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Blinded by the Light Show: The Hayward Gallery/Bruce Nauman

By James Roadnight –

It’s hard to think of a better space for ‘Light Show’ than the brutalist structure of the Hayward. Its daylight deprived, cavernous spaces are the perfect theatre for shadow-play and light-trickery.

Running from January to mid-April, the South Bank gallery’s latest offering is something of a retrospective in light art featuring 25 pivotal works from the 1960’s to present. The exhibition is, above all, one to experience and enjoy, requiring little more from its visitors than immersion in, and visceral response to, the work. Ranging from the therapeutic to the relatively triply, the installations  together consider the effects of light on human psychology and perception; packaged together as a pleasure trip for all.

Take Carlos Cruz-Diez’s ‘Chromosaturation’ consisting in three adjoining spaces – each lit in blue, red and green respectively. The receptors in our eyes struggle to compensate for the fluctuation between one flat all-consuming colour to another as, without contrast, the starkness of one room soon becomes commonplace until you move to the next. Immediately you are aware of the shortcomings of human perception; and then, just how much fun a show like this can be!

Likewise, Ólafur Elíasson’s ‘Model for a Timeless Garden’ proves to be a popular attraction: a room of chattering strobe lights illuminating a long, broad shelf of fountains, spouts and arcs of water. The effect is one of pure magic as, caught within the flash of a strobe, the water hangs transfixed and almost solid in an otherwise darkened room.

But journeying from room to installation in experience of each novel use of artificial light to another, I started to sense a haste or impatience about the gallery. As if at a funfair, queues for the most popular exhibits were considerable whilst some of the more sensitive – less ‘fun’ – works are treated with an air of benevolence. Dan Flavin’s seminal 1960s arrangements of neon tubes, for example. Heralded as a shining light in contemporary installation, the late Flavin’s part in the ‘Light Show’ instead seemed to provide a mere distraction en route to more obvious and easily enjoyable instances of trickery and wit. “I don’t like this one as much, what does it do?” I hear people remark.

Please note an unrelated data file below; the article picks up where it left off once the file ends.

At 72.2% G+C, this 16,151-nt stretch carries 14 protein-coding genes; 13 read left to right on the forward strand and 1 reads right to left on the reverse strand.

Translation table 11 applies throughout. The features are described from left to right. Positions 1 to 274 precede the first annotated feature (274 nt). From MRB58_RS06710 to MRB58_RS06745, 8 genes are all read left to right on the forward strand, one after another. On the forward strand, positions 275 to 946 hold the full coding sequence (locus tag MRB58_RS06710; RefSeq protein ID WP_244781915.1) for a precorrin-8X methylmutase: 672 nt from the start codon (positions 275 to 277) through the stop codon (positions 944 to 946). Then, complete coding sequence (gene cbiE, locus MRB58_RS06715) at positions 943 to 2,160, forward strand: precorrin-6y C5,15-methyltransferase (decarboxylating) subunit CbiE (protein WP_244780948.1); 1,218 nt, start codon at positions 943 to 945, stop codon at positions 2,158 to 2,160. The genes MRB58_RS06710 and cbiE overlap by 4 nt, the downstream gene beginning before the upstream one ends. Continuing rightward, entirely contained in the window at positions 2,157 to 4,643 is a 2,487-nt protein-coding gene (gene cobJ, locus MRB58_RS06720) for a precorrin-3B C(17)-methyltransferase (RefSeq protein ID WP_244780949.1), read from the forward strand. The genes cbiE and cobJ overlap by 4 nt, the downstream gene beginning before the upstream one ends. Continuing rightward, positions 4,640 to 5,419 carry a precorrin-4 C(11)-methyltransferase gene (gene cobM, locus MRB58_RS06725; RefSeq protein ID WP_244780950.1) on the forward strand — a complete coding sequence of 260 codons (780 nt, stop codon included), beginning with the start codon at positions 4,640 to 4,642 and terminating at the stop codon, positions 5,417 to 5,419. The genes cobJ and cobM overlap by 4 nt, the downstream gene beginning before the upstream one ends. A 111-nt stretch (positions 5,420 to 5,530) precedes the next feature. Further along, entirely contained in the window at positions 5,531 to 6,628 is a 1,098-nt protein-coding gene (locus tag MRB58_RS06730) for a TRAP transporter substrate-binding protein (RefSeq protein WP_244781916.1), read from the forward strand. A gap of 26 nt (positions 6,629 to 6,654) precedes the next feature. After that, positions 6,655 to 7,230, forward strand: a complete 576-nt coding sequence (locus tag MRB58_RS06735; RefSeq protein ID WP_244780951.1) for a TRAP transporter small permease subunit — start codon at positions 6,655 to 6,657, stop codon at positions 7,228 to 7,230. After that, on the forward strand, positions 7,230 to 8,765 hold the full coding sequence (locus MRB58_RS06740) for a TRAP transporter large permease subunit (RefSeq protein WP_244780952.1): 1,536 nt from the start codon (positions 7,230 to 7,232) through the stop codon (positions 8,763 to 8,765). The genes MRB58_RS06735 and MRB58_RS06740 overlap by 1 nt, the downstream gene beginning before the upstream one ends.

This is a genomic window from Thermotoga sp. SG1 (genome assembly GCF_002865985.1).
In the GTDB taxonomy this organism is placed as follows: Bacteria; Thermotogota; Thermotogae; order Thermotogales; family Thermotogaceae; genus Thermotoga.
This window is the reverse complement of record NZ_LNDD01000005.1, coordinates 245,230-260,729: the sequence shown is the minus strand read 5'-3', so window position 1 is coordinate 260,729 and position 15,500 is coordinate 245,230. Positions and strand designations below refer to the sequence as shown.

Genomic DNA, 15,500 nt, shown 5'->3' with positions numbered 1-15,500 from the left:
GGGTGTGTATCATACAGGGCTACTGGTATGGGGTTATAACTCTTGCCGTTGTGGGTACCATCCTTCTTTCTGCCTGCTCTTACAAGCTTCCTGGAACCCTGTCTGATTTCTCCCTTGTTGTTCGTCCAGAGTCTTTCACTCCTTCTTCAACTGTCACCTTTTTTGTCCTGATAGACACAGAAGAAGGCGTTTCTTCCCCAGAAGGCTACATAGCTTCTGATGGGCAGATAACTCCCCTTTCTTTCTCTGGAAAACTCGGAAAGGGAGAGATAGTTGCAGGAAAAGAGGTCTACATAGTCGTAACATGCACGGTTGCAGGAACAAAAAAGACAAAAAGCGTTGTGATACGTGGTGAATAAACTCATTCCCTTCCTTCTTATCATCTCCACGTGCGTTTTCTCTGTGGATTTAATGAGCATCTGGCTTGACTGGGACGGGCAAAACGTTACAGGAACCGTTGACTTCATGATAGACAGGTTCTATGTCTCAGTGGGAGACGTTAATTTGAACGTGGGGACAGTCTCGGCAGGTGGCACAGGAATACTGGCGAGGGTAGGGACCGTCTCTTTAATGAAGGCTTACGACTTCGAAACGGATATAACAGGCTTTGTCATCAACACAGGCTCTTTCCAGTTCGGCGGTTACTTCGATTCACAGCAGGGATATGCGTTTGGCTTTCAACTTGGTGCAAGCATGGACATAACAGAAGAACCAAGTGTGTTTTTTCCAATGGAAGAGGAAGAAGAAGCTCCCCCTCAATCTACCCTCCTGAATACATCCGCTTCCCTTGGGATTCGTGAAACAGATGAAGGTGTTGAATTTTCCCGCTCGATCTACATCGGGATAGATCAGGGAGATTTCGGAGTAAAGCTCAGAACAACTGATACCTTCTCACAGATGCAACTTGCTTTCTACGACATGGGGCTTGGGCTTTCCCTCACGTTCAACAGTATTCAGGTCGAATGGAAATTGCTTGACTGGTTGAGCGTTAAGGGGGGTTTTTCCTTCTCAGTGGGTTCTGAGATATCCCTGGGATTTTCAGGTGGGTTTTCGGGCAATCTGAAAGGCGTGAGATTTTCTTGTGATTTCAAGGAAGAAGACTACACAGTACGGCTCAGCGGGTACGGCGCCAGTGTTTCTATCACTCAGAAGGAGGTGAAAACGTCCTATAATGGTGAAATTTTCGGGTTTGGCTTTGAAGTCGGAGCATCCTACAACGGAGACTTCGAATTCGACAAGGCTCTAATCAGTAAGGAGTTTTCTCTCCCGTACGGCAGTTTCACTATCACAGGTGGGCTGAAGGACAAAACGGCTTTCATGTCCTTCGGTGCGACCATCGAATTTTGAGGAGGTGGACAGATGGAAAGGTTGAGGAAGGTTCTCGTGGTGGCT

That said I would definitely recommend The Hayward’s light show. Make sure to pay special attention to the work of Anthony McCall’s ‘You and I’; an artist whose full solo show I was lucky enough to catch at Berlin’s Hamburger Bahnof this summer. It is hard to exactly explain the experience involved in this work, or do it justice in a photograph … so just trust me on this one; this is not to be missed!

For a very different experience in the use of artificial light in the art world, you may also want to check out Bruce Nauman’s show ‘Mindfuck’ that runs until 9th March at Hauser & Wirth – Saville Row. Nauman’s work strikes a very stark comparison to the softly meditative tones of the Hayward’s own, trading instead in harsh neon lights; themes of sex, death and aggression; and featuring a flashing image of four upside down men sucking each other off.

In this review I initially intended to draw out this comparison of the two exhibitions yet, amongst the time I spent queuing ( – be prepared for queues, and lots of them! – ) and introspecting at the Hayward, the day was over before I managed to reach Soho. Given the overall strength of ‘the light show’ though, I would likely say I made the right choice as to which I would see first.

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